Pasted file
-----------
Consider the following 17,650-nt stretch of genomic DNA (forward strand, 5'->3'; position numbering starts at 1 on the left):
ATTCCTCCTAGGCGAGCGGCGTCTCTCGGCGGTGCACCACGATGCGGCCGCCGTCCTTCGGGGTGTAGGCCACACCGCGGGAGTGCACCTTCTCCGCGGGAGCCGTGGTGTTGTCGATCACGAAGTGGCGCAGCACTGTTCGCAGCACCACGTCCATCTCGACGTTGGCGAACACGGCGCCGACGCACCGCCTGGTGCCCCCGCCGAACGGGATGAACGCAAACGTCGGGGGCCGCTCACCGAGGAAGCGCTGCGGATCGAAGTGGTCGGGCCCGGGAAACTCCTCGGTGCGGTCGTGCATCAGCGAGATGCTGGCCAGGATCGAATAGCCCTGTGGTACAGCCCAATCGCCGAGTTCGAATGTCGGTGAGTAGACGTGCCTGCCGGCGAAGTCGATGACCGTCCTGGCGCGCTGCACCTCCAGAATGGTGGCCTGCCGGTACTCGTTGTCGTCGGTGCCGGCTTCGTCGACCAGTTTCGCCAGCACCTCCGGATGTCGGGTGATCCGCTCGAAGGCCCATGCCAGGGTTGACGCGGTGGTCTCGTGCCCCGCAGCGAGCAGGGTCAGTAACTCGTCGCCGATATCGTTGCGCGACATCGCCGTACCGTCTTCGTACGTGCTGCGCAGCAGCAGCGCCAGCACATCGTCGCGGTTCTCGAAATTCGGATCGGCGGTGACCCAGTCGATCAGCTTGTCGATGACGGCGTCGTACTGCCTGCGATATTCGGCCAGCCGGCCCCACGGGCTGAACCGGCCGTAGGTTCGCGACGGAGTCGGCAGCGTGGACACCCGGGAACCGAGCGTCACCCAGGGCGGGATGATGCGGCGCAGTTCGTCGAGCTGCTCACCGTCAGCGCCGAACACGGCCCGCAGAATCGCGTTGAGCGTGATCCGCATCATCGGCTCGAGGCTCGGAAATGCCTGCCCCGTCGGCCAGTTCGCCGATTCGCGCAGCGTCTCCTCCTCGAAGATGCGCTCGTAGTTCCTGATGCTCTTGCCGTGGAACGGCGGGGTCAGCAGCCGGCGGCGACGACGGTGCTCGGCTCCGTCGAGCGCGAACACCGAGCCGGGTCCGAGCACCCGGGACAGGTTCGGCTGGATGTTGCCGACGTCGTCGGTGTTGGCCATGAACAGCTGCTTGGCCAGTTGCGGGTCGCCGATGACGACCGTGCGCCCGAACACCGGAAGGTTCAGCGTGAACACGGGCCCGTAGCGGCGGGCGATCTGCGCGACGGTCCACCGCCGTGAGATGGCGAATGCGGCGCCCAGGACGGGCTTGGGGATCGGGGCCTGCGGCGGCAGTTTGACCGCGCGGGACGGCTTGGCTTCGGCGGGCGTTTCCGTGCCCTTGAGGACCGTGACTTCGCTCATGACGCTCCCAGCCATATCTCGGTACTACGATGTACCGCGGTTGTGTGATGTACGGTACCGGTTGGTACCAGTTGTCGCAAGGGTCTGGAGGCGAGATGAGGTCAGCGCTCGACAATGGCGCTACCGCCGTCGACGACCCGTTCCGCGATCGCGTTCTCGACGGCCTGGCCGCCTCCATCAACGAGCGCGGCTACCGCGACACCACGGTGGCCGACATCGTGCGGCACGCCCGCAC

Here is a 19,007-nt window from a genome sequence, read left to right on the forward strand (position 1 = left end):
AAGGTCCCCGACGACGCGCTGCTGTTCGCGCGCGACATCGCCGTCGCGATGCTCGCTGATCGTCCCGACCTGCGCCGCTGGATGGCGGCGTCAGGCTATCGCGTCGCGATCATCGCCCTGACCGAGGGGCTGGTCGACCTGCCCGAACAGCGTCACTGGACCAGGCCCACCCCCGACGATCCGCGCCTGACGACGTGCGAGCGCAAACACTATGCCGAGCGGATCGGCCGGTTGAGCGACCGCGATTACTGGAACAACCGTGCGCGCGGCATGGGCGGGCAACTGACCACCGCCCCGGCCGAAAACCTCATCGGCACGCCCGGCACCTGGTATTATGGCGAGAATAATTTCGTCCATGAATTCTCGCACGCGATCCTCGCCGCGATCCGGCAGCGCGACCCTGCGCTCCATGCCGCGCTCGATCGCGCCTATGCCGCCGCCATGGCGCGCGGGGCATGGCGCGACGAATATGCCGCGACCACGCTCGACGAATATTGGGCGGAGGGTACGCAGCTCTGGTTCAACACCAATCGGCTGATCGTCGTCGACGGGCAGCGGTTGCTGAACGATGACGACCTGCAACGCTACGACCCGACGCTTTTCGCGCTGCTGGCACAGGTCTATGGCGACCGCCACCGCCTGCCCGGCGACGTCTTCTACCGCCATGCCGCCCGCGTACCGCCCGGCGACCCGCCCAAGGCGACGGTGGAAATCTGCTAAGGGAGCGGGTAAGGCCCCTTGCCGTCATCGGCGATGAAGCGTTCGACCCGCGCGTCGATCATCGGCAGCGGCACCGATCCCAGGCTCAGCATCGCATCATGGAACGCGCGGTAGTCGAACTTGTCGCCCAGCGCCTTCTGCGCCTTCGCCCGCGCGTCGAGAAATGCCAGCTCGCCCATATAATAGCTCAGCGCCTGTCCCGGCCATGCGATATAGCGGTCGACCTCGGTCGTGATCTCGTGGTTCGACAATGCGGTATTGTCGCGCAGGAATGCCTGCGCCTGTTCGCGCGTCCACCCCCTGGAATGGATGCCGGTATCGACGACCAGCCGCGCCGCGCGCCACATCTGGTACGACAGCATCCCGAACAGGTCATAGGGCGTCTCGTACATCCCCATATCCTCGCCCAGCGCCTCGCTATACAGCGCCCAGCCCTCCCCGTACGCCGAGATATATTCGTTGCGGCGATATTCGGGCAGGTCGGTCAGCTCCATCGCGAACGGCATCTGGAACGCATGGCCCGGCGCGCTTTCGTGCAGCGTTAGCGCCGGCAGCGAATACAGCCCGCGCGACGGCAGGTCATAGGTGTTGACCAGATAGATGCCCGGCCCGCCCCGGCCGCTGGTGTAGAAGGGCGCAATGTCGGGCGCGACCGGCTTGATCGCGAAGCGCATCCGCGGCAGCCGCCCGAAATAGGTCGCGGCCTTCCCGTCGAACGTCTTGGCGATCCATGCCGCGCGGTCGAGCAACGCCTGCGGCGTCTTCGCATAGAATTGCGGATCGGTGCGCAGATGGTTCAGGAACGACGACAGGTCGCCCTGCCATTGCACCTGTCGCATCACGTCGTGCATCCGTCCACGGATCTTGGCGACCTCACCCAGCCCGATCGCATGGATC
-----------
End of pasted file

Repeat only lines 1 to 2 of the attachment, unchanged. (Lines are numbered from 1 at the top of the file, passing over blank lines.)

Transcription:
Consider the following 17,650-nt stretch of genomic DNA (forward strand, 5'->3'; position numbering starts at 1 on the left):
ATTCCTCCTAGGCGAGCGGCGTCTCTCGGCGGTGCACCACGATGCGGCCGCCGTCCTTCGGGGTGTAGGCCACACCGCGGGAGTGCACCTTCTCCGCGGGAGCCGTGGTGTTGTCGATCACGAAGTGGCGCAGCACTGTTCGCAGCACCACGTCCATCTCGACGTTGGCGAACACGGCGCCGACGCACCGCCTGGTGCCCCCGCCGAACGGGATGAACGCAAACGTCGGGGGCCGCTCACCGAGGAAGCGCTGCGGATCGAAGTGGTCGGGCCCGGGAAACTCCTCGGTGCGGTCGTGCATCAGCGAGATGCTGGCCAGGATCGAATAGCCCTGTGGTACAGCCCAATCGCCGAGTTCGAATGTCGGTGAGTAGACGTGCCTGCCGGCGAAGTCGATGACCGTCCTGGCGCGCTGCACCTCCAGAATGGTGGCCTGCCGGTACTCGTTGTCGTCGGTGCCGGCTTCGTCGACCAGTTTCGCCAGCACCTCCGGATGTCGGGTGATCCGCTCGAAGGCCCATGCCAGGGTTGACGCGGTGGTCTCGTGCCCCGCAGCGAGCAGGGTCAGTAACTCGTCGCCGATATCGTTGCGCGACATCGCCGTACCGTCTTCGTACGTGCTGCGCAGCAGCAGCGCCAGCACATCGTCGCGGTTCTCGAAATTCGGATCGGCGGTGACCCAGTCGATCAGCTTGTCGATGACGGCGTCGTACTGCCTGCGATATTCGGCCAGCCGGCCCCACGGGCTGAACCGGCCGTAGGTTCGCGACGGAGTCGGCAGCGTGGACACCCGGGAACCGAGCGTCACCCAGGGCGGGATGATGCGGCGCAGTTCGTCGAGCTGCTCACCGTCAGCGCCGAACACGGCCCGCAGAATCGCGTTGAGCGTGATCCGCATCATCGGCTCGAGGCTCGGAAATGCCTGCCCCGTCGGCCAGTTCGCCGATTCGCGCAGCGTCTCCTCCTCGAAGATGCGCTCGTAGTTCCTGATGCTCTTGCCGTGGAACGGCGGGGTCAGCAGCCGGCGGCGACGACGGTGCTCGGCTCCGTCGAGCGCGAACACCGAGCCGGGTCCGAGCACCCGGGACAGGTTCGGCTGGATGTTGCCGACGTCGTCGGTGTTGGCCATGAACAGCTGCTTGGCCAGTTGCGGGTCGCCGATGACGACCGTGCGCCCGAACACCGGAAGGTTCAGCGTGAACACGGGCCCGTAGCGGCGGGCGATCTGCGCGACGGTCCACCGCCGTGAGATGGCGAATGCGGCGCCCAGGACGGGCTTGGGGATCGGGGCCTGCGGCGGCAGTTTGACCGCGCGGGACGGCTTGGCTTCGGCGGGCGTTTCCGTGCCCTTGAGGACCGTGACTTCGCTCATGACGCTCCCAGCCATATCTCGGTACTACGATGTACCGCGGTTGTGTGATGTACGGTACCGGTTGGTACCAGTTGTCGCAAGGGTCTGGAGGCGAGATGAGGTCAGCGCTCGACAATGGCGCTACCGCCGTCGACGACCCGTTCCGCGATCGCGTTCTCGACGGCCTGGCCGCCTCCATCAACGAGCGCGGCTACCGCGACACCACGGTGGCCGACATCGTGCGGCACGCCCGCAC